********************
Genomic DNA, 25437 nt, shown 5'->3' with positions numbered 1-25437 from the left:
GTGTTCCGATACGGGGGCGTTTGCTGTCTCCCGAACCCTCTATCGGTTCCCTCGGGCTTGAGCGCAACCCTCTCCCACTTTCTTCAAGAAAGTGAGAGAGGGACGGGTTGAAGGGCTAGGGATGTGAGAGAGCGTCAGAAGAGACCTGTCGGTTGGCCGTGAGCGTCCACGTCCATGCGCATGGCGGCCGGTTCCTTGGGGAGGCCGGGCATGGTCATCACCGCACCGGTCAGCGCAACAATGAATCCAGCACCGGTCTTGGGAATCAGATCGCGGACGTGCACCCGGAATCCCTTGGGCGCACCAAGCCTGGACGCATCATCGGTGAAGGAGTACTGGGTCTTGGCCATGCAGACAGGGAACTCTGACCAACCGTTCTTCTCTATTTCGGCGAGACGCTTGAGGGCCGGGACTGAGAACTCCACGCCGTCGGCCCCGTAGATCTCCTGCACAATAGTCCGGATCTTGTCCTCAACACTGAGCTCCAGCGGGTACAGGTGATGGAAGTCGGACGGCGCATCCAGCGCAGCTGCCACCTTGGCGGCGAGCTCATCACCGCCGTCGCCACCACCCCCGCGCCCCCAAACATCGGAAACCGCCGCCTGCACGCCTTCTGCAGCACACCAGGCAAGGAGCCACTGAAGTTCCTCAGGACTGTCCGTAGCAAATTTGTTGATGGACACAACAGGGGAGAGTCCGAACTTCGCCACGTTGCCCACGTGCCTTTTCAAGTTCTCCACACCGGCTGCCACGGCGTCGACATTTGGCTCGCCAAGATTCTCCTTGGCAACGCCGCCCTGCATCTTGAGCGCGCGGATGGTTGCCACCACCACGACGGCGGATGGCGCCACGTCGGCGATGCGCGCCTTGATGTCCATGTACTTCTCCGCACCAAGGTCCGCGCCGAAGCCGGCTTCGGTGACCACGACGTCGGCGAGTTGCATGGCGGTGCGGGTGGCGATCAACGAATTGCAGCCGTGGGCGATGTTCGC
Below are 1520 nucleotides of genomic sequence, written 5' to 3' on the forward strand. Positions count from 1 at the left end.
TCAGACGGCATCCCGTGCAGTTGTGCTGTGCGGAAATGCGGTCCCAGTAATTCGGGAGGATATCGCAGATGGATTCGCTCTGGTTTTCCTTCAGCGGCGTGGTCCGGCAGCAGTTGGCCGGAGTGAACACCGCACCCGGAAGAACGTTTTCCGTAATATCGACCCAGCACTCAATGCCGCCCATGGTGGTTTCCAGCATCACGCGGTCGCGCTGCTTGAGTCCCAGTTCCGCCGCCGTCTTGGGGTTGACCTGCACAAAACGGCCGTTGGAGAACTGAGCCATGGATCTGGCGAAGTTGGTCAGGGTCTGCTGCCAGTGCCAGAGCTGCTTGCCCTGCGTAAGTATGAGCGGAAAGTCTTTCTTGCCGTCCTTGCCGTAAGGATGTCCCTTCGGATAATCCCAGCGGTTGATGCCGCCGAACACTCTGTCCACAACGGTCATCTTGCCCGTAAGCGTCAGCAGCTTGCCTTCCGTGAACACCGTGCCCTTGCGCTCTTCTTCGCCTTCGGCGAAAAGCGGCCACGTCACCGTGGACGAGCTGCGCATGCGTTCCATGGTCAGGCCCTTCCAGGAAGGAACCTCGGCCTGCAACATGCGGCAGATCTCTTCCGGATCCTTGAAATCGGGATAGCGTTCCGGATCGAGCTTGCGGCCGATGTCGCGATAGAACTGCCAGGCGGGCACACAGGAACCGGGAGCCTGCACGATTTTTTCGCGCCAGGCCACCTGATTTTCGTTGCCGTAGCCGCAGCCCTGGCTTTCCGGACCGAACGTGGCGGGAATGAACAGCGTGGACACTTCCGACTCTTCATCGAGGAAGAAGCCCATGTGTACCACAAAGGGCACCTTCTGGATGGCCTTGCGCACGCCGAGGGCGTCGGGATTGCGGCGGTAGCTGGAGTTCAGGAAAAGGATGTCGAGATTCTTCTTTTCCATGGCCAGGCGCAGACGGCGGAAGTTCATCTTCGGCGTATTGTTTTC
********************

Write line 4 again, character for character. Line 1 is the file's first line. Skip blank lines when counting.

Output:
TCAGACGGCATCCCGTGCAGTTGTGCTGTGCGGAAATGCGGTCCCAGTAATTCGGGAGGATATCGCAGATGGATTCGCTCTGGTTTTCCTTCAGCGGCGTGGTCCGGCAGCAGTTGGCCGGAGTGAACACCGCACCCGGAAGAACGTTTTCCGTAATATCGACCCAGCACTCAATGCCGCCCATGGTGGTTTCCAGCATCACGCGGTCGCGCTGCTTGAGTCCCAGTTCCGCCGCCGTCTTGGGGTTGACCTGCACAAAACGGCCGTTGGAGAACTGAGCCATGGATCTGGCGAAGTTGGTCAGGGTCTGCTGCCAGTGCCAGAGCTGCTTGCCCTGCGTAAGTATGAGCGGAAAGTCTTTCTTGCCGTCCTTGCCGTAAGGATGTCCCTTCGGATAATCCCAGCGGTTGATGCCGCCGAACACTCTGTCCACAACGGTCATCTTGCCCGTAAGCGTCAGCAGCTTGCCTTCCGTGAACACCGTGCCCTTGCGCTCTTCTTCGCCTTCGGCGAAAAGCGGCCACGTCACCGTGGACGAGCTGCGCATGCGTTCCATGGTCAGGCCCTTCCAGGAAGGAACCTCGGCCTGCAACATGCGGCAGATCTCTTCCGGATCCTTGAAATCGGGATAGCGTTCCGGATCGAGCTTGCGGCCGATGTCGCGATAGAACTGCCAGGCGGGCACACAGGAACCGGGAGCCTGCACGATTTTTTCGCGCCAGGCCACCTGATTTTCGTTGCCGTAGCCGCAGCCCTGGCTTTCCGGACCGAACGTGGCGGGAATGAACAGCGTGGACACTTCCGACTCTTCATCGAGGAAGAAGCCCATGTGTACCACAAAGGGCACCTTCTGGATGGCCTTGCGCACGCCGAGGGCGTCGGGATTGCGGCGGTAGCTGGAGTTCAGGAAAAGGATGTCGAGATTCTTCTTTTCCATGGCCAGGCGCAGACGGCGGAAGTTCATCTTCGGCGTATTGTTTTC